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Hardly an Age of Centrism


In different ways, Charles Krauthammer and David Brooks today both ably refute the notion that Obama is turning out to be a centrist and conservatives have less to worry about than we thought. The fact is, we seem to be in a kind of moment of madness in Washington, where day by day, step by step, massive expenditures and undertakings are contemplated that would radically alter the relationship between the people and their government and that would have been simply unimaginable, with good reason, just a few months ago. The political class has lost its sense of proportion, and the incoming administration has explicitly said that it views this as an opportunity.

Conservatives are offering occasional resistance, though not much in the way of alternatives, but I don’t think we have come to terms with the magnitude of the moment we are in. We are fortunate that the Democrats are not very good managers of process, and the incoming administration—run by a president and a chief of staff who have never really run anything—is taking shape in ways that suggest some immense management failures to come (for instance: Obama has named a White House economic policy director who is a larger and more senior figure than his choice for Treasury Secretary, a White House domestic policy director who is bound to be a smaller and more junior figure than any cabinet secretary, and an HHS Secretary who will simultaneously be a senior White House official—the internal disagreements that will inevitably emerge once economic and health care policy decisions begin will prove very very difficult to resolve under such a confused arrangement, with no appreciation for inherent institutional tension and for human nature in a congregation of massive egos, and Rahm Emanuel is hardly the figure to calm these waters when the storms hit).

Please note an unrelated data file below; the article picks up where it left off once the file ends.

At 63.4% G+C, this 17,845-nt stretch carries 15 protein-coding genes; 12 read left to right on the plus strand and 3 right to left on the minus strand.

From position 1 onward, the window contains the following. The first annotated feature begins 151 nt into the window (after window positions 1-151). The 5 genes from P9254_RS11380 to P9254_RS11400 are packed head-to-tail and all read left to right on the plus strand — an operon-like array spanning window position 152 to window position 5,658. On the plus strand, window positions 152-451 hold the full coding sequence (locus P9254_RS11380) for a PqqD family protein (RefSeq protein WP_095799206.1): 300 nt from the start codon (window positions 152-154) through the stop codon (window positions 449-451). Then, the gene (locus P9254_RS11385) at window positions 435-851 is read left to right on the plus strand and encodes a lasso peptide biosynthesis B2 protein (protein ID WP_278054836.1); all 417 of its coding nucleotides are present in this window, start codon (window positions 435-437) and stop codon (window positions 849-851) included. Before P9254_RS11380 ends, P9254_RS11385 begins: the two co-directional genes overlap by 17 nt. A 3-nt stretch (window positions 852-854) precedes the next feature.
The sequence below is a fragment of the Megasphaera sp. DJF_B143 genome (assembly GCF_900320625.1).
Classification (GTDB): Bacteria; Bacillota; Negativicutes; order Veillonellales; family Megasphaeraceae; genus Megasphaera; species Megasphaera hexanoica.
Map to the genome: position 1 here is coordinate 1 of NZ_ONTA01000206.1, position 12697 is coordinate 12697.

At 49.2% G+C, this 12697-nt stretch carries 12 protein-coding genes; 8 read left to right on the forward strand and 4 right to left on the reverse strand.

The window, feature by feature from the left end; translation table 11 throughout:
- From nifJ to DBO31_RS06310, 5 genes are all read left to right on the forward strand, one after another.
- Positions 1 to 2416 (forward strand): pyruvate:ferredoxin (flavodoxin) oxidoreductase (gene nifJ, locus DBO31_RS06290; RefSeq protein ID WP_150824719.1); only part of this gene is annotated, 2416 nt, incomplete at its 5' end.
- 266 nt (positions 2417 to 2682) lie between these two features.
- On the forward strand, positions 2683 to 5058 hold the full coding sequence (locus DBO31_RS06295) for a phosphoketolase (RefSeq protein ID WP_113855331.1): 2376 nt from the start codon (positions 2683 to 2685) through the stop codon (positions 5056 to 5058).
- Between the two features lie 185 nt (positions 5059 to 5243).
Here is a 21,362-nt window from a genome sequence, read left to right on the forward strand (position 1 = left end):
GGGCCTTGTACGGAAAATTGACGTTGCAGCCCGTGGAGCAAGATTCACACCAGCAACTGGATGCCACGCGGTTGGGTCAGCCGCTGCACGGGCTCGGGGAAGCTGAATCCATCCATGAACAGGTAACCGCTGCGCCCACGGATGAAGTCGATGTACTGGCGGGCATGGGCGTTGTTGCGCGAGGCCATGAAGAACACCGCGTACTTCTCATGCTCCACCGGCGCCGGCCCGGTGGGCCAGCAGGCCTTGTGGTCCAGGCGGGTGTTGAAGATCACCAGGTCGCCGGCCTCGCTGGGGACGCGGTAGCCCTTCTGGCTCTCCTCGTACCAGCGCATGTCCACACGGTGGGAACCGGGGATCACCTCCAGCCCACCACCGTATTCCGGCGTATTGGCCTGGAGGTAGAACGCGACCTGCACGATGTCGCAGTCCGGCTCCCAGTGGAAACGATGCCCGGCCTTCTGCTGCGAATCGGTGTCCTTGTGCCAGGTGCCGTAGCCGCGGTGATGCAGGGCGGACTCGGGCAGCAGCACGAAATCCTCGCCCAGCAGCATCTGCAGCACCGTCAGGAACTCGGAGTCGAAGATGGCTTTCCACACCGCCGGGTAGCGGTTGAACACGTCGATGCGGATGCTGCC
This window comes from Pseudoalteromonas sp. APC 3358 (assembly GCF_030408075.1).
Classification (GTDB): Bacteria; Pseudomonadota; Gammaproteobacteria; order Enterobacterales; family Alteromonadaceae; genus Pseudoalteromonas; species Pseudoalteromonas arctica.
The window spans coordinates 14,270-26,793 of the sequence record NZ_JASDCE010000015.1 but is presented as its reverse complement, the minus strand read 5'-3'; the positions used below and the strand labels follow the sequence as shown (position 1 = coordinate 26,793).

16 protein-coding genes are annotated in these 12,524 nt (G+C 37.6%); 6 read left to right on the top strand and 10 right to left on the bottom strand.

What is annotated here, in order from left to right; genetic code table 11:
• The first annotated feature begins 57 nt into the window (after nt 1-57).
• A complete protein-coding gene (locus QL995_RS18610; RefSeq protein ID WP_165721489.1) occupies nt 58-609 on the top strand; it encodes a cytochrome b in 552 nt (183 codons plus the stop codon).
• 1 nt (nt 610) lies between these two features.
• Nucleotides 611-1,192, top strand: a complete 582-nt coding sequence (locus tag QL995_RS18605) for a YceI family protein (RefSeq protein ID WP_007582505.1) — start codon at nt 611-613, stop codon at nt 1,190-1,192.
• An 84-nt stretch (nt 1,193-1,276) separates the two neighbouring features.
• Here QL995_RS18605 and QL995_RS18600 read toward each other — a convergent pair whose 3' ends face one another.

But counting on them to stumble won’t be nearly enough. A few Republicans in Washington (Paul Ryan comes first to mind) seem to understand the scope of the challenge they face, and of the need to organize, build arguments and coalitions, and produce alternative proposals. Most don’t yet seem to see it, and too many are still just relieved at Obama’s (genuinely) centrist cabinet picks.


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